Parker Burwell Toop credit Jak Kilby


‘Dad Lit’?

I had occasion to blog about David Hepworth a short while back, and didn’t think that I’d feel the need to repeat the exercise. At least not so soon, but then again, he’s been pumping books out to the tune of one a year since 2016, and I couldn’t really resist his latest, which is about the ‘golden age’ of the long-playing record, or LP. I don’t propose to get into an anorack debate about whether I agree about the dates of his proposed golden era, It’s from 1967 (Sgt. Peppers, basically, supposedly getting the whole shebang on the road) to 1982 (Michael Jackson’s Thriller, representing the apogee of the format, and the beginning of the end, at least until the vinyl resurrection of the 2000s). Nor to go into some very obvious omissions (Forever Changes being the one that rankled the most for me). What I want to do is briefly look at Hepworth’s influence, given that he is now nearly 70 years of age, and evidently feeling the need to put his ‘life in music’ into book form. Many of ‘em, what’s more, thanks to Bantam Press and people like me who buy the things.

It’s very good, by the way, and probably the one of his that I’ve enjoyed the most. It’s funny, witty, doesn’t take itself too seriously, and paints an accurate picture of the passion and absurdity involved in pursuing and getting hold of vinyl back in the Dark Ages of the sixties and seventies. I laughed out load at several points, as it bought back so many memories of the whole experience of living in the pre-digital age. But here’s the thing - you have to be around my age (seven years younger than Hepworth himself) to really ‘get it’, I would have thought. This isn’t meant to imply that anyone under 50 won’t be able to enjoy the book, as it is engaging and informative, but I would imagine that younger readers might wonder what all the fuss was about, just as it is nigh on impossible to conjure up just how crappy so many aspects of living in England were in those years. Obviously, they’re crappy now as well, but in a very different way. Looking at a punk retrospective on YouTube the other night just reminded me of how grim life could be then, and just how important music and the objects that held music were to us. I guess that a modern-day equivalent might be our attitudes to our mobile devices?

If there is such a thing as ‘Dad Rock’, symbolised for many by Paul Weller, well, here is ‘Dad Lit’. We have to remember that Hepworth co- hosted The Old Grey Whistle Test, with fellow publishing trend-maker Mark Ellen (the Paul McCartney lookalike), both of them probably chosen because they managed to appear like a breath of fresh air after Whispering Bob Harris. But given that the OGWT was kick-started by the great Richard Williams, the only way after Williams left was down. Only John Peel could adequately have replaced RW. Anyhow, both Hepworth and Ellen seem to have gone down in rock history for co-hosting Live Aid in 1985, for some reason. My wife was there on the day, and has commented that it was a bit like saying that you’d been at Woodstock - for most people who attended, they couldn’t see the groups properly, there was inadequate toilet and food facilities, and the whole event has been over-hyped ever since by people who weren’t even there. To be fair to Hepworth, he makes the same point (about Woodstock).

But the thing that Hepworth deserves to go down for (in history, that is, rather than to jail) is for being one of the principal creators of the idea of the ‘rock canon’ and, as part of this, the obsession with ‘lists’ of all kinds. He was also responsible for/involved in the creation of Q (the first of it’s sort, a sort of rock ‘glossie’,aimed at an ‘older’ audience than inkies like the NME), Mojo and The Word, and, by their influence, all of the other such publications that have monumentalised and set in aspic the ‘1000 Albums You Must Hear Before You Die’ type of thinking. Now, many people will say,”well, what’s wrong with that, exactly?”, and they would be completely entitled to. One response that I would offer is that this phenomenon of historicising popular music has partly led to ancient LPs being re-released by grasping record labels and re-sold to the public as expensive decorations for home and hearth, when really these artifacts should be as cheap as chips. I reckon that the record companies must have pinched themselves and thought their collective ship had come in, when they realised that young people were more than willing to shell out literally hundred of pounds for recordings that were made over fifty years ago. Over thirty notes for The White Album, even more for near-exact replicas of stuff by the likes of Zeppelin and Nick Drake. ‘Genuine’ old vinyl commands equally daft prices. I feel quite smug that I have kept my old vinyl, and it’s a bit like those who bought Victorian houses before they became fashionable, and can now cash in.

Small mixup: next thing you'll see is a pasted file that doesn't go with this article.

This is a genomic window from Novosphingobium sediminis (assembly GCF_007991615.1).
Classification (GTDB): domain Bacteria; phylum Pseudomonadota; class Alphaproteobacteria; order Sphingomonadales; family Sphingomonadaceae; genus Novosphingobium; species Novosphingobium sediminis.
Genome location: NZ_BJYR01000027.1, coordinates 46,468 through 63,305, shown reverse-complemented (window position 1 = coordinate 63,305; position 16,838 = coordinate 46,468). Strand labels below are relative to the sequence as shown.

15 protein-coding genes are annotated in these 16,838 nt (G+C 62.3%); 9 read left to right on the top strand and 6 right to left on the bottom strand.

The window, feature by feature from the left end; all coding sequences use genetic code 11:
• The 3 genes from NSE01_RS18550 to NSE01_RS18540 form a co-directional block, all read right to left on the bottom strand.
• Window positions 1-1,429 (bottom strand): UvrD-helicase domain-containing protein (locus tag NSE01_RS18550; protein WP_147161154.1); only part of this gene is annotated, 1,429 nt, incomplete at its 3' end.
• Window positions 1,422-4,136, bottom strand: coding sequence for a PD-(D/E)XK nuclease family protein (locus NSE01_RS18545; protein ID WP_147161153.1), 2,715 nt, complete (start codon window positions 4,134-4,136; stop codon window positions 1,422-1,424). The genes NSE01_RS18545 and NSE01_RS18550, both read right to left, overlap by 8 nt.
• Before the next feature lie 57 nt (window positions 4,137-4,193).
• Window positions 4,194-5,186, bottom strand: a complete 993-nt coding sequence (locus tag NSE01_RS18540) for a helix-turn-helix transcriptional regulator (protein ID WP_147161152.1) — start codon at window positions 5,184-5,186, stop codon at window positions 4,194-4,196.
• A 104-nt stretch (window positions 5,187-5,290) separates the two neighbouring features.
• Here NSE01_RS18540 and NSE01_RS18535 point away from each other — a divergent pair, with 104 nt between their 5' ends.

One (of many) good points that Hepworth makes is that LPs were actually expensive back in the day, and that, for the average 14-18 year old, say, the purchasing of one was a considerable challenge. I remember saving up for literally months to get hold of Hot Rats (I still have the price sticker on this, it cost forty shillings and eight old pence, i.e. two old pounds) and Ummagumma in 1970 (still have them, as well), and that they were priced by Reprise and Harvest Records respectively at the high end of their retail range (they were seen at the time as ‘luxury items’). It seems crazy to me that LPs are similarly priced today. But, as they say, “there’s no fool like an old fool”. Except when they’re young. And record companies are just as greedy as they were now as they were in 1970.

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